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apportion

[uh-pawr-shuh n, uh-pohr-] /əˈpɔr ʃən, əˈpoʊr-/
verb (used with object)
1.
to distribute or allocate proportionally; divide and assign according to some rule of proportional distribution:
to apportion expenses among the three men.
Origin of apportion
1565-1575
1565-75; < Middle French apportionner, equivalent to ap- ap-1 + portionner to portion
Related forms
apportionable, adjective
apportioner, noun
nonapportionable, adjective
unapportioned, adjective
Dictionary.com Unabridged
Based on the Random House Dictionary, © Random House, Inc. 2017.
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Examples from the Web for apportion
Contemporary Examples
Historical Examples
  • By its aid, I could apportion the life-time of any mortal at whom you might point your finger.

  • It is easier of digestion and easier to apportion in uniform rations.

  • "So apportion your wants that your means may exceed them," says Bulwer.

    How to Succeed Orison Swett Marden
  • It is not for any of us to think of attempting to apportion the blame.

    Problems of Expansion Whitelaw Reid
  • By its aid I could apportion the lifetime of any mortal at whom you might point your finger.

    The Short-story William Patterson Atkinson
  • One may apportion what he only holds in trust; he shares what is his own.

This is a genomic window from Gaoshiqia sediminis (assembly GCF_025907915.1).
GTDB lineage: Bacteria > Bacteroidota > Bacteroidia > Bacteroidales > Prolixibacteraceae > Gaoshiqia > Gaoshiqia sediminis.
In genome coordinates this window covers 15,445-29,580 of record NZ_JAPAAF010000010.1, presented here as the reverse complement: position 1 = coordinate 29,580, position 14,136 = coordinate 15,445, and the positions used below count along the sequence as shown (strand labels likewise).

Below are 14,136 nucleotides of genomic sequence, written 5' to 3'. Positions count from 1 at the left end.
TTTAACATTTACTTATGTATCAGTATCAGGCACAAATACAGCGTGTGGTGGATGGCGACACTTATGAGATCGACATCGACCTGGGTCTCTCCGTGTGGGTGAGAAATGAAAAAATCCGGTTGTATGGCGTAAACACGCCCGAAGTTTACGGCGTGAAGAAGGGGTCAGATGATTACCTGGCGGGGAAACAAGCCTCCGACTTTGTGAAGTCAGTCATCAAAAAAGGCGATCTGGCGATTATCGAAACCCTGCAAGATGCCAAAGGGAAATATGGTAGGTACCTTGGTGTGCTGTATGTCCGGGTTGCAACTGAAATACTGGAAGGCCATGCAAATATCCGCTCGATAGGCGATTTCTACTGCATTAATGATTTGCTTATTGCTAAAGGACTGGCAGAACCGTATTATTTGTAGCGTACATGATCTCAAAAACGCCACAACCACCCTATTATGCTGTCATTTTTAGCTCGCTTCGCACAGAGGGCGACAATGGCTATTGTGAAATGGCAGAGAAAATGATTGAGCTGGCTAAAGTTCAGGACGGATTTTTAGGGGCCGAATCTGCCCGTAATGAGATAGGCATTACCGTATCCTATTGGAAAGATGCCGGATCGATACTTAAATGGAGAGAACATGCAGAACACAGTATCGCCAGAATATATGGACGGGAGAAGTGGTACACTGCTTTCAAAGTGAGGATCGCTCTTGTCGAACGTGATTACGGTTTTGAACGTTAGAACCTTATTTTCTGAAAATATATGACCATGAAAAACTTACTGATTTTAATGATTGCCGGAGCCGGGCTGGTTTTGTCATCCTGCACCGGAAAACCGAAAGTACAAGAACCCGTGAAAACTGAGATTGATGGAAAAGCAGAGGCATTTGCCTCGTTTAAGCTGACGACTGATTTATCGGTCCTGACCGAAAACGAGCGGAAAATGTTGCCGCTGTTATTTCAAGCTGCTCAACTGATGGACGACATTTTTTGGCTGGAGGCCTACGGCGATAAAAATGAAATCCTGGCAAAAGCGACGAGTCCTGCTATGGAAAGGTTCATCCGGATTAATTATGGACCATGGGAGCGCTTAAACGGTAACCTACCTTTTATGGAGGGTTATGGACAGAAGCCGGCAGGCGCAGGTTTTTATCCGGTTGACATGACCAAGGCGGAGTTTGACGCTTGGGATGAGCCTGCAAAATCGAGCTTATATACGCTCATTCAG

English Synonyms and Antonyms James Champlin Fernald
  • And why has the state no right to equalize or apportion worldly wealth?

    Protection and Communism Frederic Bastiat
British Dictionary definitions for apportion

apportion

/əˈpɔːʃən/
verb
1.
(transitive) to divide, distribute, or assign appropriate shares of; allot proportionally: to apportion the blame
Derived Forms
apportionable, adjective
apportioner, noun
Collins English Dictionary - Complete & Unabridged 2012 Digital Edition
© William Collins Sons & Co. Ltd. 1979, 1986 © HarperCollins
Publishers 1998, 2000, 2003, 2005, 2006, 2007, 2009, 2012
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Word Origin and History for apportion
v.

1570s, from Middle French apportionner, from Old French aporcioner "apportion, share out," from a- "to" (see ad-) + portioner "to divide into portions," from portion "share, portion" (see portion). Related: Apportioned; apportioning.

Online Etymology Dictionary, © 2010 Douglas Harper
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13
16
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